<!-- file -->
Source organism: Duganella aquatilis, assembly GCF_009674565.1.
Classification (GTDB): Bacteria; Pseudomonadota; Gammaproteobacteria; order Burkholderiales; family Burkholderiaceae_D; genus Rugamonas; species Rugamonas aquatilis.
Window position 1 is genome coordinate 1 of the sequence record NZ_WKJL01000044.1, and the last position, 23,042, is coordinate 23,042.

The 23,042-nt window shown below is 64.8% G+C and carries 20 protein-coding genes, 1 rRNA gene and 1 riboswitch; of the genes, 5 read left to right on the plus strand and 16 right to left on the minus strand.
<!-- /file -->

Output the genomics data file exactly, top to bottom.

Source organism: Duganella aquatilis, assembly GCF_009674565.1.
Classification (GTDB): Bacteria; Pseudomonadota; Gammaproteobacteria; order Burkholderiales; family Burkholderiaceae_D; genus Rugamonas; species Rugamonas aquatilis.
Window position 1 is genome coordinate 1 of the sequence record NZ_WKJL01000044.1, and the last position, 23,042, is coordinate 23,042.

The 23,042-nt window shown below is 64.8% G+C and carries 20 protein-coding genes, 1 rRNA gene and 1 riboswitch; of the genes, 5 read left to right on the plus strand and 16 right to left on the minus strand.